On February 19, 2021, the world lost Birgitta Alakare, the former chief psychiatrist at Keropudas Hospital in Tornio, Finland and a pioneer in the development of Open Dialogue.
The recent report by the BBC on medication-free treatment in Norway, when viewed in conjunction with the media silence on Martin Harrow's latest publication, reveals why the public remains misinformed about the long-term effects of antipsychotics.
Online communities are stepping in to help people facing withdrawal effects amass information and receive support for their withdrawal experiences.
The one core ingredient on which any recovery from emotional distress depends is the one that never makes an appearance in any medical handbook or psychiatric diagnostic manual—that is, love.
Who is really more ill? A person who responds in a natural way to trauma? Or the indifferent society that locates so-called ‘disorders’ within the people that it harms, rather than itself?
We must advocate for policies that create environments that are more nurturing for us all in a society that helps provide people with meaning, a sense of community, and a sense of civic duty.
I wanted to interrogate the assumptions that pervade theory, research, and practice in mental health. You can see the emptiness of the empirical and philosophical paradigms in circulation.
There are quite a few books published about the lack of benefit and harm caused by so-called "antidepressants." Prescription for Sorrow, by Patrick Hahn, is simply the best one I have read.
With the leadership of industry and their cosseted, lapdog doctors, psychiatric medications are prescribed indiscriminately to nearly anyone entering a physician’s office with a psychological complaint.
TMS not only has not improved my mental health, but also has robbed me of some of the most important things in life. There has been little to no research on or awareness around the negative side effects that TMS can inflict. This must change.
The FDA has finally acknowledged the adverse effects of benzodiazepines, the dangers of withdrawal, and that the current packaging does not sufficiently warn of these harms.
I believe that, as things are right now, forced treatment can be justifiable. But we need to move studies and research forward, move mental health treatment forward into an era where forced treatment is obsolete.
(Note: Read Bruce Levine's latest post: Anti-Authoritarians and Schizophrenia: Do Rebels Who Defy Treatment Do Better? In my career as a psychologist, I have talked with...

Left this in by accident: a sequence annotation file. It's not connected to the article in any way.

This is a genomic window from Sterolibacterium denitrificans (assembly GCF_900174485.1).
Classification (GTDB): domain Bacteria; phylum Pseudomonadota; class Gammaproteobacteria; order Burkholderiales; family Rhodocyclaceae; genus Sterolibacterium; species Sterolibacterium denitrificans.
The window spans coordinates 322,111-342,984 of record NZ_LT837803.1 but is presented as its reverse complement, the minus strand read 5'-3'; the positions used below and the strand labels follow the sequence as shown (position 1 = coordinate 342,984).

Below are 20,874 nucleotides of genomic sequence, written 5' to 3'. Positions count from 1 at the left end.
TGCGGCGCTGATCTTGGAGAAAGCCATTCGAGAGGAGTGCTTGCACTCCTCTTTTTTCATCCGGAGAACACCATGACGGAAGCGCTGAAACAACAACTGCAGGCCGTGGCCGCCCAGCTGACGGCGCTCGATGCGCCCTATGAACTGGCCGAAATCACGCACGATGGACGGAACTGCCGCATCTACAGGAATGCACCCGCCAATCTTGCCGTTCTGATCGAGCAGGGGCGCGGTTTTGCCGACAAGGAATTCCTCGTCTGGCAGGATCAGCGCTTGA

Our new discussion series aims to explore what we do and don’t know about safe withdrawal from antidepressants, antipsychotics, benzodiazepines and stimulants.
What I was able to learn about the injury inflicted by TMS and the culture surrounding it is an incredible insight into the treatment itself and the nature of the medical model in its current form.
New clinical case studies have found that many young children who spend too much screen time—on TV’s, video games, tablets and computers—have symptoms labeled as “autism.” When parents take away the screens for a few months the child’s symptoms disappear.
Behavioral genetic “discoveries” are a mirage, a house of cards that ignores contradictory evidence from countless real-world examples and research findings from other fields, that collapses under serious critical analysis.
If you are a mental health worker or advocate, there's a way to help dismantle police brutality and systemic racism in the U.S.
For nearly a century, Danvers was a model asylum in the humanistic treatment of the insane, hosting visitors from all over the world. Patients and their families regarded a stay at Danvers as a positive, healing experience. But after the psychopharmaceutical "revolution," the hospital became a snake pit where the mentally ill went to languish and often die.
The psychiatric cult uses its conspiracy theory of the cause of human suffering to let society off the hook while it enforces society’s oppression.
As most readers are aware, it is widely believed that both within and without of psychiatry genetic factors play an important role in causing major psychiatric disorders such as schizophrenia, bipolar disorder, major depression, ADHD, autism, anxiety, and even post-traumatic stress disorder (PTSD). Twin studies provide the main pillar of support for this belief which is often, though mistakenly, presented as a scientific fact.
At best, the underpinnings of the ‘pill shaming’ accusation are misguided. At worst, they represent a concerted effort on the part of the current power structure to use us against ourselves (and they don’t need any more help). It’s the same old story packaged up as if it were something new and ultra woke.
The concepts we use have undermined our natural resilience, sensitised us to an idea of our vulnerability, and encouraged us to transfer our agency to practitioners who use a system as if it has scientific validity and is clinically useful.
Today is the 10th anniversary of David Foster Wallace’s suicide. While it’s not fair to build an entire theory on an incredibly complicated issue like suicide around one person, Wallace’s death should challenge the common narratives around suicide — that “mental illness” causes it and that “we can’t ever know why people do it.” Both of these are self-serving platitudes that are simply not true.
I have just attended the 17th International Conference on the Treatment of Psychosis in Tornio, Finland. I am full of thoughts and I keep trying to figure out how I will explain this meeting to others.